places. Parents can be assured

if that we come across their child and their child needs help, we will help their child.

Would you concede that there are safety concerns about Civic

in that the community is

nervous about coming in here of

a night? Our job is to make

sure that we are vigilant about

creating a safe community. It's

not just about Civic, it's

actually the whole of the

Canberra community. And we

target operations to address

that. The latest is named

Cobalt and it targets city

safety. City police will work

with club owners, hoteliers,

the Liquor Licensing authority

and the fire brigade to put

strategies in place to prevent

crime. It will target

anti-social behaviour and

underage drinking. Working with

Civic businesses, the beat

patrol will be out in clubs especially as the warmer

weather approaches. And the

ACT's chief of police says she

has adequate staff numbers to

make sure Cobalt a success.

The last announcement by the

ACT government gave us the

biggest injection since

self-government I'm delighted

with that. The joint study

recommended an extra 107 police

for Canberra, and that's what's

been delivered on. We've got a

new beat squad coming into

play, we've got extra patrols

across the city and the north

district. Through Belconnen and

Gunghallan. I'm getting those

extra officers in the door now

and that's our focus for this

year. Another priority is

attempting to stem the number

of knife attacks occurring in

the ACT. With two stabbing

fatalities and seven non-fatal

knife attacks this year. A

legitimate reason to carry a

knife? There's probably none,

and that's gotta be addressed.

We do see that as a worrying

trend. We will investigate

those with vigour. The last

five years, overall crime is

tending down. I don't think

the bureau of stats and your

own figures are saying that, in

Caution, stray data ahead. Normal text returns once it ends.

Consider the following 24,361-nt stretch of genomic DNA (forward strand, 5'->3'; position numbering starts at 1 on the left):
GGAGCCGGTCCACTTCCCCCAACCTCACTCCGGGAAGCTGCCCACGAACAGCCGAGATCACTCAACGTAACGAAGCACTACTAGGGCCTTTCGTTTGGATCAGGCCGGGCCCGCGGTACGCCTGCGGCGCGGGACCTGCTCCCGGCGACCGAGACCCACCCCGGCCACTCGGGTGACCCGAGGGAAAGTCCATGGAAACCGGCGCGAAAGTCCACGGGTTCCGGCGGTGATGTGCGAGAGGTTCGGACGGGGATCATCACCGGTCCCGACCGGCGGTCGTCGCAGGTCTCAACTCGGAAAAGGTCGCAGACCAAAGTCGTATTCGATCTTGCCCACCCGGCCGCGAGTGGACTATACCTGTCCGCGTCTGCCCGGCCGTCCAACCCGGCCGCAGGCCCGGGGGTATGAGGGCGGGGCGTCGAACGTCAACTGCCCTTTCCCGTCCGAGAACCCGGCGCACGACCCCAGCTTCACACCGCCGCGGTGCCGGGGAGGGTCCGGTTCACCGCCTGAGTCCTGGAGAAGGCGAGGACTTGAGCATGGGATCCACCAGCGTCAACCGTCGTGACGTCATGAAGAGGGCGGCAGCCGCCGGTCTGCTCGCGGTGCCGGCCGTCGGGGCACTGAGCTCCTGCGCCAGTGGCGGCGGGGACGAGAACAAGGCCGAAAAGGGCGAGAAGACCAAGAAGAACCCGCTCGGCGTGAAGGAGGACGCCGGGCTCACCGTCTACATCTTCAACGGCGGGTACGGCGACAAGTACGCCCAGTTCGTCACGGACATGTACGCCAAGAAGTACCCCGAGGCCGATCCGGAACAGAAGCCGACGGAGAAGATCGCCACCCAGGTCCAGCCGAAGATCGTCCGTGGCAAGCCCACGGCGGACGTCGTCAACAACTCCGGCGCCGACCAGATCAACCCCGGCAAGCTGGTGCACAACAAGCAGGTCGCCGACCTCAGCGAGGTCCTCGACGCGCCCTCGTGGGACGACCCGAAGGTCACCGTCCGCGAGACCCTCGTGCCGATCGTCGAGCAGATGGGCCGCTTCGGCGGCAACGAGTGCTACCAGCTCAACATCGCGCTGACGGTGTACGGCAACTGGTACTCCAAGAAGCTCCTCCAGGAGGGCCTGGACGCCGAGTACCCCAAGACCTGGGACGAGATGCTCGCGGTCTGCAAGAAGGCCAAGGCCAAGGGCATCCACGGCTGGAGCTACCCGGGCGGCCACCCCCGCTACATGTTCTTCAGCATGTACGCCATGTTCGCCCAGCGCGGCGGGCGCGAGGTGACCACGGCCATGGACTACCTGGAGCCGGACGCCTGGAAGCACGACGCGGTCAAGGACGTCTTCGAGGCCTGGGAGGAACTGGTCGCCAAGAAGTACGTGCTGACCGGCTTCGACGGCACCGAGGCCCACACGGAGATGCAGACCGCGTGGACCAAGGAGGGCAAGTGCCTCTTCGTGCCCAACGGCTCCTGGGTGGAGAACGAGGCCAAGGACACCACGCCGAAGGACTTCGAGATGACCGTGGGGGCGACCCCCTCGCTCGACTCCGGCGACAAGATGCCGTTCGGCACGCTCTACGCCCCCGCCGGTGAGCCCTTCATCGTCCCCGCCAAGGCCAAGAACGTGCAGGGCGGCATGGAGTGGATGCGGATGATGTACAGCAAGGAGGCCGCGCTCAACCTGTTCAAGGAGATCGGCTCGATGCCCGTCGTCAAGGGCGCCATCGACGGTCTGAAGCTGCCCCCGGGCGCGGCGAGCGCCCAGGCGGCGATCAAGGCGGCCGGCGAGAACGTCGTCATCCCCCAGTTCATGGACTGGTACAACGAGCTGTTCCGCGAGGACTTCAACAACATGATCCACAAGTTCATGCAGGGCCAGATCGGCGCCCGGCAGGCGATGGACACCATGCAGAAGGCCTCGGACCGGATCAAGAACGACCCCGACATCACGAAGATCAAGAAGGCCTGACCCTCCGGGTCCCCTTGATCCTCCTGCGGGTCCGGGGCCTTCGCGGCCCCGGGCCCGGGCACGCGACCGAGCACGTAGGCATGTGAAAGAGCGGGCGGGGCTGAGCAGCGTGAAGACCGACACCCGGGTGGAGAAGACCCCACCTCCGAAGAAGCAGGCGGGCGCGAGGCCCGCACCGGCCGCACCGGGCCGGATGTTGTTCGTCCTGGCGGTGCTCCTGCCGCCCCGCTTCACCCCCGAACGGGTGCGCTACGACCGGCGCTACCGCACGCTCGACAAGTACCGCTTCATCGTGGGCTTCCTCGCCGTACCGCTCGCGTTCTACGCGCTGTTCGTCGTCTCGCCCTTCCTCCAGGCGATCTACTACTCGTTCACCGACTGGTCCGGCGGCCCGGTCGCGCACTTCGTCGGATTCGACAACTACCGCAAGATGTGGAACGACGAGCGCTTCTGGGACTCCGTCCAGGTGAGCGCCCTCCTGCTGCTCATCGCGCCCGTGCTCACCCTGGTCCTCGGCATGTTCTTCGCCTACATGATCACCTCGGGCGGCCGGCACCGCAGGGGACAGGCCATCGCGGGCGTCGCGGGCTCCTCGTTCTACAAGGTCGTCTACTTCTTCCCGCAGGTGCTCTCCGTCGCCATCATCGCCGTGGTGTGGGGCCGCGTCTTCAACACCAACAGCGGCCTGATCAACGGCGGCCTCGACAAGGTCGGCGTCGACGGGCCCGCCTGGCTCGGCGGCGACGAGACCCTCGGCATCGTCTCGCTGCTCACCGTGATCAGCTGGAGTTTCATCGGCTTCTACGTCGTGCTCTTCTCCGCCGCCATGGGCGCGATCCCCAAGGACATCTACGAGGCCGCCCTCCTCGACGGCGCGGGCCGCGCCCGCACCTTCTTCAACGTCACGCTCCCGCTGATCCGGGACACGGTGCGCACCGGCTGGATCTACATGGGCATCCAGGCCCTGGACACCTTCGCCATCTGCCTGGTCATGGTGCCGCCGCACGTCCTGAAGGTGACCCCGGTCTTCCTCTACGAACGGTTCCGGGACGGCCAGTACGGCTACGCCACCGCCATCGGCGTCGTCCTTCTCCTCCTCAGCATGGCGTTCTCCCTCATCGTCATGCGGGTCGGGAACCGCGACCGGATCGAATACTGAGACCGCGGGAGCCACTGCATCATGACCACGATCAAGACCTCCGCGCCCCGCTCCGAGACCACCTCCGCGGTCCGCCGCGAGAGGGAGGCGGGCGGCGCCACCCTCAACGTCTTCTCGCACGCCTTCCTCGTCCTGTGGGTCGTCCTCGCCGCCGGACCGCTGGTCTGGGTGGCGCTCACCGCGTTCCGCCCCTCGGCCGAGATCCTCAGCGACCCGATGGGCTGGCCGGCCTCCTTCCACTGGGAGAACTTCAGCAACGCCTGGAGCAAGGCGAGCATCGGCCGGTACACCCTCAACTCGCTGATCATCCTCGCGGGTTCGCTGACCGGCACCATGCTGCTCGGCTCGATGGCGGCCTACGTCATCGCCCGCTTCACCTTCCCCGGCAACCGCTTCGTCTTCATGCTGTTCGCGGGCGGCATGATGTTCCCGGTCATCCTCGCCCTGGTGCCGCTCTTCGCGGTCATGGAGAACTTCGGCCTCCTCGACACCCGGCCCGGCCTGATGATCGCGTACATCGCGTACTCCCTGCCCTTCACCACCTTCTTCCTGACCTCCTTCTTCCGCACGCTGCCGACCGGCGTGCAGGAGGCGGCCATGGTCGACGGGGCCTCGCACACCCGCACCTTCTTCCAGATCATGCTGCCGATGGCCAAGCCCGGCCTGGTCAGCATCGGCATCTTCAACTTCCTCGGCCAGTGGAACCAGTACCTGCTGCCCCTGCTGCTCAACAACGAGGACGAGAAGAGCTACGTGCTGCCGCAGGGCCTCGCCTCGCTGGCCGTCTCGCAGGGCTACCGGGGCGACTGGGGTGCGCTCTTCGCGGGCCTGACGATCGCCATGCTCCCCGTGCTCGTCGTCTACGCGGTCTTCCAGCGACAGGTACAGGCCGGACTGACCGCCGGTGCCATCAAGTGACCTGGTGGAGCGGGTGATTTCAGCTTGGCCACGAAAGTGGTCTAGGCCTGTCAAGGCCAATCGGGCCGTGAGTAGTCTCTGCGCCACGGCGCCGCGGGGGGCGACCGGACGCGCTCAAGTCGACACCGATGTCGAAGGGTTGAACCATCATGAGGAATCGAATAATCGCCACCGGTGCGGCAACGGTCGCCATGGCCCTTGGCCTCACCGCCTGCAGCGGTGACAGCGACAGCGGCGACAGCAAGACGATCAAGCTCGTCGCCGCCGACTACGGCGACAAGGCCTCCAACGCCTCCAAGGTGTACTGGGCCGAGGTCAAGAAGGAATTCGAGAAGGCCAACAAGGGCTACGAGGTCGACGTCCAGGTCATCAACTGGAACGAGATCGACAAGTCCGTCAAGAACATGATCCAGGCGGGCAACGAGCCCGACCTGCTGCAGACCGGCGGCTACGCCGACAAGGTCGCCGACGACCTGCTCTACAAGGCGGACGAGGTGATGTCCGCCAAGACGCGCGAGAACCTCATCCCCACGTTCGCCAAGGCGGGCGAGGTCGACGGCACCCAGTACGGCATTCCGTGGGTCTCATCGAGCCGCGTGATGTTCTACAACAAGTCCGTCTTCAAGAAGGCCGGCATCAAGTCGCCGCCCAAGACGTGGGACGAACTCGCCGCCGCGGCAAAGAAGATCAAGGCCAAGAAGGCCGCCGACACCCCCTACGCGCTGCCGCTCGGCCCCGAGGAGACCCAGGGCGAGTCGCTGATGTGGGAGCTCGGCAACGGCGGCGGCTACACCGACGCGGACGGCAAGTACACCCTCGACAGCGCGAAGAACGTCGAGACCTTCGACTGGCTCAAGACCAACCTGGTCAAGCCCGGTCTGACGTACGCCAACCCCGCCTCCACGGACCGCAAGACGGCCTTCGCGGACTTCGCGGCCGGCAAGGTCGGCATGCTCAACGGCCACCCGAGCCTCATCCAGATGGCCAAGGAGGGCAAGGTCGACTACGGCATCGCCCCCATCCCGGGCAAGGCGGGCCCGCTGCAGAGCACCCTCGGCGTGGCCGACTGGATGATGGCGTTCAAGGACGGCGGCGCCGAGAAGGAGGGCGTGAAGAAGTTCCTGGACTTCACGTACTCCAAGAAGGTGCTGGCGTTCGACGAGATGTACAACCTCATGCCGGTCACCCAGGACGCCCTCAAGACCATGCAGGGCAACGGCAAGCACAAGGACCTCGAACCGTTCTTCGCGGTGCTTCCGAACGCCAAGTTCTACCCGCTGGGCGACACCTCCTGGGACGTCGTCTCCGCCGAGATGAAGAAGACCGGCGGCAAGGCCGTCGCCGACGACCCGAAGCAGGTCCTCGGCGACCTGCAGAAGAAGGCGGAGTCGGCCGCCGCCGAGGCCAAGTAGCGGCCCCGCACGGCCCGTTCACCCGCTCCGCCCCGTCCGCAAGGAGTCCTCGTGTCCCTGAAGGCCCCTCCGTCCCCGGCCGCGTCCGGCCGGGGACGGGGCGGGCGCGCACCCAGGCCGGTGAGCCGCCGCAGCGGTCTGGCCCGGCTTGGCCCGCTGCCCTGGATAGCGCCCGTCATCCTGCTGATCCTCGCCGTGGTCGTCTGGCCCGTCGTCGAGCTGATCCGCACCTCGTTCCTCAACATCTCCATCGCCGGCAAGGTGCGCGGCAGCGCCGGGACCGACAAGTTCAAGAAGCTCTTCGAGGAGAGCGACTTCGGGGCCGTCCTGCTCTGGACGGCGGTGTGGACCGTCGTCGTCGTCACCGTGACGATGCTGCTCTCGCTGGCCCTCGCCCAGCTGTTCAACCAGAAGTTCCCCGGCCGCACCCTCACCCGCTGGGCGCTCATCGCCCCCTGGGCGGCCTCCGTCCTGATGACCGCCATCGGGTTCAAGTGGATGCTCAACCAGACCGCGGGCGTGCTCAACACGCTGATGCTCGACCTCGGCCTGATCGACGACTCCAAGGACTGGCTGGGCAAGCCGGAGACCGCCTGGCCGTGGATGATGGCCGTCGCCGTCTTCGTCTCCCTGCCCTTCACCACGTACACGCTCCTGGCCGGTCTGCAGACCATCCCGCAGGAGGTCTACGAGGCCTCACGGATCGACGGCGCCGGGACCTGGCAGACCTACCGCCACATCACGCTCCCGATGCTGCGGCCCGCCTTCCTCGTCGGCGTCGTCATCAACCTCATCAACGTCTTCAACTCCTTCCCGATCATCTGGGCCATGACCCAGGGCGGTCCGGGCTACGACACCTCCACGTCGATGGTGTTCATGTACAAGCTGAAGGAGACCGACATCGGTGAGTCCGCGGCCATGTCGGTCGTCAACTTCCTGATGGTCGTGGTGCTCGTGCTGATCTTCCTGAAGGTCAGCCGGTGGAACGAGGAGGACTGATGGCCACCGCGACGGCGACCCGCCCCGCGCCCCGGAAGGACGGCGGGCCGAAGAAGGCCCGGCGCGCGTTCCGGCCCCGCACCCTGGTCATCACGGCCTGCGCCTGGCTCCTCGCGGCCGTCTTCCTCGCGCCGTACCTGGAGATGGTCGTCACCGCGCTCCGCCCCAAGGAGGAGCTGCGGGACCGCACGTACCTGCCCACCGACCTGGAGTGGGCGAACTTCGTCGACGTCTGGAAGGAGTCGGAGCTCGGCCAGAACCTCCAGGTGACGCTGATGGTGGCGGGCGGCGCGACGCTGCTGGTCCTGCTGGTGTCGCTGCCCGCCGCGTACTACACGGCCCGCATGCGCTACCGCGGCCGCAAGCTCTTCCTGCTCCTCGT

the last two or three years

it's not worse. No, they're

trending down. If you look at

murder rates, last year we had

six. That is high for Canberra.

You can create a percentage

around that that's very

alarming. This year, we've had

two murders. Both of those have

offenders, alleged offenders

before the court. So there's 100% success rate as far as

presenting that to the court.

And there's two. So will we

report that, gee, it's down

exponentially this year. We're

dealing with very small

numbers. Would you feel safe

as a woman out in Civic on a

Saturday night? I've been out

on a Saturday, Sunday night

with my family, and friends.

And you need to always take

precautions no matter where you

are. That's sensible but I

think it's a good place. And

there has been real concerns in

the community lately and a lot of media coverage about the

safety in Civic and in Canberra

in general. Would you give an

assurance to Canberrans that you think things are under

control from a law and order

point of view and they are

safe? My police do an excellent

job. I'm really delighted with

their professionalism and how

they tackle crime, and the

prevention strategies. I need

the community to work with us.

I would like to assure the

community that the police are

working with them to make this

place the safest it possibly

can be. Let's ground that in

Canberra is a safe city. Civic is safe.

Canberra is home to an

Aboriginal health success

story, the Winnunga Nimmityjah

Aboriginal Health Service has

operated for nearly 20 years

and is still growing, with more

than 7,000 clients on the book.

Now it's home to Canberra's

first Aboriginal health worker

trained to do clinical work.

That means indigenous

Canberrans can be treated by

someone from within the